Tax reform could ease the escalating high-end wealth inequality trend in the United States, according to a Stanford tax scholar. Law Professor Joseph Bankman writes in a new paper that the optimal tax response to wealth inequality is significantly more complicated than portrayed in books like Thomas Piketty’s best-selling and widely noted book, Capital in the [...]

Clifton B. Parker


Stanford law Professor Mark Lemley explains why the Supreme Court’s recent Alice decision (Alice Corp. v. CLS Bank International) is a sea change for patent claims. Lemley is an expert on patent, trade-secret, antitrust, and constitutional law matters and one of the true thought leaders in the field of intellectual [...]

Go the Video post page

The Afghanistan Legal Education Project (ALEP) publicly releases its English translation of the Afghan Civil Code this week. This is very significant for the legal and private sectors in Afghanistan, which have been operating without reliable English translations of two of the country’s three most important sources of law (the others [...]

Megan Karsh, JD '09, Rule of Law Fellow


From the Dean

By Liz Magill

The term “epicenter” refers to the point on the Earth’s surface that is directly above the point where an earthquake or underground explosion originates.

We all know that the word epicenter is frequently used outside the context of seismic events. In fact, those who police our language grumble about its overuse.

I cannot count the number of times I have been told that Stanford University and Silicon Valley are the epicenter of the digital revolution, but I don’t think even those who are serious about the use of language should complain. It’s true, there is no surface point that can be matched to a subsurface point of disruption, but this region and this school have created something that is easily analogous to an earthquake—a shaking and shifting of the earth, with unpredictable aftershocks. Of course, it is only an analogy because, unlike seismic disasters, the digital revolution has created countless goods. But it has also created some new concerns.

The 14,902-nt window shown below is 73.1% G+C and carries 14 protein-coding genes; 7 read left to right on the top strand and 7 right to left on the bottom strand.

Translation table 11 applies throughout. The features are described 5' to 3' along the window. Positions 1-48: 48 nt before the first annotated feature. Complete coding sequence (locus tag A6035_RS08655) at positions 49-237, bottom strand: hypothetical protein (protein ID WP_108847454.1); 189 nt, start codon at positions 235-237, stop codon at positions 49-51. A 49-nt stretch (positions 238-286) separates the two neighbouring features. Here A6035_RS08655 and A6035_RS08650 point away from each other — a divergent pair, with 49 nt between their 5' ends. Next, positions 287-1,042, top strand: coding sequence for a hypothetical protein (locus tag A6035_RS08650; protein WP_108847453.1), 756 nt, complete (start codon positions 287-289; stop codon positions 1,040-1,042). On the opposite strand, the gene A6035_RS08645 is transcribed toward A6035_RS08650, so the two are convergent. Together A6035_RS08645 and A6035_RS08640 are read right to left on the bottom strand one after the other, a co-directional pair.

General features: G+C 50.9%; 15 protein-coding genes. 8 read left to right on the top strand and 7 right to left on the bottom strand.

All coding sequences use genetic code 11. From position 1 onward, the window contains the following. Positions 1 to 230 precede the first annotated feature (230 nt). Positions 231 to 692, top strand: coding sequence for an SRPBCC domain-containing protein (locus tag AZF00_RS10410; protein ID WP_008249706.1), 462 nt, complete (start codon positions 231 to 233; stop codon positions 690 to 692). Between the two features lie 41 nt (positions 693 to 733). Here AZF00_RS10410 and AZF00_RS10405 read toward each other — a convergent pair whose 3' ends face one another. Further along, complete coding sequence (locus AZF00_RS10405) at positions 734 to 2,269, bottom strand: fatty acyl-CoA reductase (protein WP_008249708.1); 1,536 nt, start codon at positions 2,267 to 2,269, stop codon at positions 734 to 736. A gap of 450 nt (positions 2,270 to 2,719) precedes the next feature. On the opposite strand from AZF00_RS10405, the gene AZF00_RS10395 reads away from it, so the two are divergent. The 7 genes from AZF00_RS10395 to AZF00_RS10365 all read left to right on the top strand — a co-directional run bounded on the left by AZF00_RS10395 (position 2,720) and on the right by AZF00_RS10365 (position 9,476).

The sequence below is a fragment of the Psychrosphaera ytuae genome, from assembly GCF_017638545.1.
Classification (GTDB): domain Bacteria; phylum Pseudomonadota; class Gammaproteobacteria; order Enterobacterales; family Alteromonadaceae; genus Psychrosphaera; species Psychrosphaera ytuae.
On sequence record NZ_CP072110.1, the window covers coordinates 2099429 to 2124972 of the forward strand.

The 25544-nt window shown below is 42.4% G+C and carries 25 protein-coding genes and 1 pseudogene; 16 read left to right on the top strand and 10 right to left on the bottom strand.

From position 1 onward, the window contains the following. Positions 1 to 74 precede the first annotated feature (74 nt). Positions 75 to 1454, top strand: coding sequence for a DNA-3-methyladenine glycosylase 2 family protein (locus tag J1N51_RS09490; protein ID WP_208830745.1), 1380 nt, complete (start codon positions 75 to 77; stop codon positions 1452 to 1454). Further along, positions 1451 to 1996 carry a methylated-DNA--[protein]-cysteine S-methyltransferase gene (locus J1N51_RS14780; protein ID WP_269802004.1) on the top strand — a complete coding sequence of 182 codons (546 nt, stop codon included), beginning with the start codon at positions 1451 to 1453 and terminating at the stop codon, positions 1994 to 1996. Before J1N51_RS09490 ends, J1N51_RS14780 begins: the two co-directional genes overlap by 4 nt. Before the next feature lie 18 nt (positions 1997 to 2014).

Our feature story in this issue zeros in on one set of those concerns—the way in which the digital revolution has changed the relationship between the citizen and the state. The world that we now take for granted creates the possibility of wide-scale government surveillance of huge populations and the possibility that law enforcement can reach into every nook and cranny of our lives. Not surprisingly, those at Stanford Law School are at the center of many of the most pressing debates over this new reality and they are featured in our cover story.


Friday, January 9

Stanford Law School Students to Hear Case Before U.S. Supreme Court

Students from Stanford Law School’s Supreme Court Litigation Clinic are in Washington, D.C., with Professor and Clinic Co-Director Jeffrey Fisher, who will argue a case before the U.S. Supreme Court […]
Thursday, January 8

Race and Policing Discussion at Stanford Law School Emphasizes Need for Building Trust

It was standing room only at the “Race and Policing: Moving Forward” panel discussion at Stanford Law School Tuesday night, where more than 150 people gathered to listen to some of the nation’s […]